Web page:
We have tried something different in the garden this year. It has been really fun creating it and watching how things develop. We moved some fruit bushes freeing up a sunny plot of land about 10ft square. Rather than go for some of the obvious choices of perennial plants and shrubs or vegetables we thought we would try and be more original. I wanted planting that would look good from Spring to Autumn, not cost too much, and most of all, low maintenance was on the top of the wish list.
We had cleared the land in March. The openness of the land gave us the opportunity to plant a willow teepee for use as a den by my son, as well as providing a beautiful structure for all of us. The story of how this was planted can be found at Our Willow Wigwam. We had all visited the Olympic Park in 2012 and been wowed by the wildflower planting there. The same year a friend had sowed seeds from the same company in a London front garden. The results were spectacular and long lasting. So I ordered a short annual mix from Pictorial Meadows with the intention of surrounding the wigwam with wildflowers.
Sowing and broadcasting the seeds was a great family activity. You can see more about how we did this at the day we sowed a wildflower meadow.
Since April we have been closely monitoring the progress of our little project. It has exceeded all expectations. May was really quiet with just a little growth on both the willow and the flowers. However as promised by mid June the whole area really started to explode.
Our criteria for low maintenance meant that I hadn’t planned to water this patch of land at all. This would have been fine with the rainfall we had last year, but this year we have had the driest summer since 2006. By early July the willow, water lover that it is, was really beginning to suffer and it looked as if a couple of the rods were beginning to die, so I succumbed to watering. I also had to weave in growing branches to form a mesh. I regretted not adding a ground cover inside the teepee at the time of planting. It was however mainly rogue raspberry canes popping up and possbily the ground cover would not of stopped them.
I have fallen in love with willow as a plant. The excess growth at the topof the teepee will be put to good use infilling gaps at the bottom. I hope there will be a few pieces spare so both I and my son can have a go at some willow weaving.
The Flowers have been the star of the show. I must point out that they are not actually wildflowers, but an annual mix specially designed to flower for as long as possible. I am calling it a meadow because it really has got that feel – so different from the planting in the rest of the garden.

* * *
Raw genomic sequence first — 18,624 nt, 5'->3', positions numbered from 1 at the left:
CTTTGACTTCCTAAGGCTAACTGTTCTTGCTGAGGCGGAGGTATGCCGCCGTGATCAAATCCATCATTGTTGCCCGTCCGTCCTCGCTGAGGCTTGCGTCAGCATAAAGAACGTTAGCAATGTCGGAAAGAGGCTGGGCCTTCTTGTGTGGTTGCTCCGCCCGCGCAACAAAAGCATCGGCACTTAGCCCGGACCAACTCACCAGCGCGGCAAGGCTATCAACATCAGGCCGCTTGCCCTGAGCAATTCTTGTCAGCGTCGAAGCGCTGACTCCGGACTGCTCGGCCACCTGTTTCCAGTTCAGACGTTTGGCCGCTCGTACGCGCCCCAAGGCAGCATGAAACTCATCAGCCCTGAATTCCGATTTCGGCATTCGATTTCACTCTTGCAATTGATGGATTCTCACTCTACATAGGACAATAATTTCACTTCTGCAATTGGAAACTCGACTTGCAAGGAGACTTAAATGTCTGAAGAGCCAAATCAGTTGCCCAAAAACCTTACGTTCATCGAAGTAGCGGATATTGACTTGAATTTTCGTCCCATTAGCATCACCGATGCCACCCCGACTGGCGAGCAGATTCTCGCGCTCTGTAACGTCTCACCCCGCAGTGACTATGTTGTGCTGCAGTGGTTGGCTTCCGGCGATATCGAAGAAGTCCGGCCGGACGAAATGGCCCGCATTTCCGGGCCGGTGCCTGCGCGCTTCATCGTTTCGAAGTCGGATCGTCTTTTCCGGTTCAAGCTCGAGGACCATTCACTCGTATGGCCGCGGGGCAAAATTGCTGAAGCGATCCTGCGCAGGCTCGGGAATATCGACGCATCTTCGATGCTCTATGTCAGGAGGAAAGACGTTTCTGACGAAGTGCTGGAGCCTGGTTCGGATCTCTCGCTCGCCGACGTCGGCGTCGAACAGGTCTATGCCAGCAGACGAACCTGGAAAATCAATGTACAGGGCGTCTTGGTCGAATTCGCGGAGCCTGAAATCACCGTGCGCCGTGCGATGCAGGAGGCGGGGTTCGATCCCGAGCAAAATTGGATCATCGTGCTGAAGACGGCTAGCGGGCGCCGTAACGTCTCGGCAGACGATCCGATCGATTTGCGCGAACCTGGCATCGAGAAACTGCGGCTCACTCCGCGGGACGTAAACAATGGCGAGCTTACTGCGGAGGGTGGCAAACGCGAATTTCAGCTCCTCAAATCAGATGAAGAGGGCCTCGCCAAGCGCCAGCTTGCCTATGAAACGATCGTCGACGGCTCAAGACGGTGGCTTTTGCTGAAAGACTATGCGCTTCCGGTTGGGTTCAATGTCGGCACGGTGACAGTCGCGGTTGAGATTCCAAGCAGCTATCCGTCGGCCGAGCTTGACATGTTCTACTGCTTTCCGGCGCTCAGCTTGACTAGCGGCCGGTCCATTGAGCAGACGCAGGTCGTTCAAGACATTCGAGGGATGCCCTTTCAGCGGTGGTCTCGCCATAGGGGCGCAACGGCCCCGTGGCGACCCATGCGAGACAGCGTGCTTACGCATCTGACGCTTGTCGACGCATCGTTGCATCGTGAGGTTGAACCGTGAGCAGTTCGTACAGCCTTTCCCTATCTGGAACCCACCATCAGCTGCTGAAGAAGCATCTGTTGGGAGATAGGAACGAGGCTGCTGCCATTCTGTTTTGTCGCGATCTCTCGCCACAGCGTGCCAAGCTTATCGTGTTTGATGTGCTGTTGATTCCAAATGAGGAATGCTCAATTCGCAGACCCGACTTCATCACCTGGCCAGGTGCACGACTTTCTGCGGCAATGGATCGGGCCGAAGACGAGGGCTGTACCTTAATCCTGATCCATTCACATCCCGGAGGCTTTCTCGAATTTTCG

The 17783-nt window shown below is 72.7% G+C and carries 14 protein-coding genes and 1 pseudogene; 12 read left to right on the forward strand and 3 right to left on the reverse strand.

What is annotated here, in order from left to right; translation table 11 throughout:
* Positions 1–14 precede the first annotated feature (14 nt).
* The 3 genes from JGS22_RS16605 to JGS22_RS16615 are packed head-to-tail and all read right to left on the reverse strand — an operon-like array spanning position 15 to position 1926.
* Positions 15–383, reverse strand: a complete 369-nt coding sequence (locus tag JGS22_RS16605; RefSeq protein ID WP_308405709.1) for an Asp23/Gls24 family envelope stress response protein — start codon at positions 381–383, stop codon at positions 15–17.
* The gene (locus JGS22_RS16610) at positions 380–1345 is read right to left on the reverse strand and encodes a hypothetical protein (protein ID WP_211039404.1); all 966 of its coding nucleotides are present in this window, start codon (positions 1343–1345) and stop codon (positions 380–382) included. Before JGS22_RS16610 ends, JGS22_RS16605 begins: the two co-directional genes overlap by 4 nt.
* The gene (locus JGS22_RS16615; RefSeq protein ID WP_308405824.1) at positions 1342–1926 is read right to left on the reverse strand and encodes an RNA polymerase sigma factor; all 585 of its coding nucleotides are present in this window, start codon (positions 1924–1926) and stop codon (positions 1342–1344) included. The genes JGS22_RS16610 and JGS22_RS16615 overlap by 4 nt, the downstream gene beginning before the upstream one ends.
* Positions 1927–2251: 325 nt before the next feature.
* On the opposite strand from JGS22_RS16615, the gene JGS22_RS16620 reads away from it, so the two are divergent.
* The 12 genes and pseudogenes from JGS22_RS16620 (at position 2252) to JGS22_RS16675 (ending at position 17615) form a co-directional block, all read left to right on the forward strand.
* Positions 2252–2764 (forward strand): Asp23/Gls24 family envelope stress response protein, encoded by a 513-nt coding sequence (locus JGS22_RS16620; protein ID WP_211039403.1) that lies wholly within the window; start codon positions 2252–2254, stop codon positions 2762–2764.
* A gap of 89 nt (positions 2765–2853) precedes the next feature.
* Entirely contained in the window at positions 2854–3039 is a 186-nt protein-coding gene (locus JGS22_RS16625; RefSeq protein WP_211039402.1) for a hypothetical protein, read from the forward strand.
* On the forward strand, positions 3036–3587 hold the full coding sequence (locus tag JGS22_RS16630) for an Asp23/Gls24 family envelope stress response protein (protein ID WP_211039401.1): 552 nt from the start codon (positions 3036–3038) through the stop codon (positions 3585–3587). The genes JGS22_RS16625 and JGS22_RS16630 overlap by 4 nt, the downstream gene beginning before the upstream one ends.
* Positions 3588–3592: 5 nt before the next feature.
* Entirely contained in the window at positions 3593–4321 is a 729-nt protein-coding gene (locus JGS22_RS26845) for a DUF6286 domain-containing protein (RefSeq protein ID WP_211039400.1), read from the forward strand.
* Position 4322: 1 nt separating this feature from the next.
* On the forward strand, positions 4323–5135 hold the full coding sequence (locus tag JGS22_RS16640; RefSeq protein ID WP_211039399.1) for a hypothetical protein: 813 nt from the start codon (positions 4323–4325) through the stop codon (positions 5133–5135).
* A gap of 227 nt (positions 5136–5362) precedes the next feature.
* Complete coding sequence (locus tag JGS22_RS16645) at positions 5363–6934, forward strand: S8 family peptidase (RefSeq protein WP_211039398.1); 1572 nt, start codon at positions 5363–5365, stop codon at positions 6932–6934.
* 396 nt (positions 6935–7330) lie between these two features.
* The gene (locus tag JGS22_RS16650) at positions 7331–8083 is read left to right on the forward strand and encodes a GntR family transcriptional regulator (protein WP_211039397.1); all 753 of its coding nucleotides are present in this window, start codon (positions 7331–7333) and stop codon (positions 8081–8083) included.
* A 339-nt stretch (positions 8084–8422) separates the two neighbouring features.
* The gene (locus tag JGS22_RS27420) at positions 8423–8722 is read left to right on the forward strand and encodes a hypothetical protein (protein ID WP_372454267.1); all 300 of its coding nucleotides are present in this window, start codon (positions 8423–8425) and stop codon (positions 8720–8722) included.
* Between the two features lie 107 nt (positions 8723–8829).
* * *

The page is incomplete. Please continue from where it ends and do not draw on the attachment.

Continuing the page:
The plot has flowered since mid June and now in September they are still going strong. They have been so successful I would recommend them to anyone with a sunny plot of land. Apart from pulling out a few weeds I have not touched them. No deadheading and no watering. It has been a delight to see the succession of flowers. The colours have moved from the pretty pastels of pink, mauve and blue as above to the hottest red and orange colours.
The packet of seed promised me a range of flowers
Fairy Toadflax Linaria maroccana
Red Flax Linum grandiflorum rubrum
Shirley Poppy Papaver rhoeas
Love-in-a-mist, Nigella damascena
Candytuft Iberis umbellata
Blue Flax Linum usitatissimum
These have all been blooming. However I seem to have had a number of other plants flowering. The most beautiful and stunning is the red and orange Golden Tickseed – Coreopsis Tinctoria. I am really chuffed to learnt more about annual flowers. They really are underated. I will be making sure I save seeds and hopefully the plants will self seed for next year. The best thing however is that I only used 1/2 the packet of seeds so I know I have stock for next year. I have been pleased I went for the short version of the annual mix. The growth has been upto 2 feet tall, which means it has not been battered too much by wind and rain. It has been interesting to note that whilst the bees and other insects such as hoverflies were visiting the plot in the early summer, as the summer draws on the bees seems to prefer my Cosmos and Echinacea elsewhere in my garden.
I’m looking forward to our meadow continuing well into October. When I look ahead to next year I already know that we will be having another family seed sowing session next spring. After that one piece of hard work we can then sit back and enjoy that part of the garden for the rest of the year. You can’t ask for anything better than that.
I am linking up this post with Countrykids at Coombemill . Please stop by there to see how other families have been enjoying the outdoors.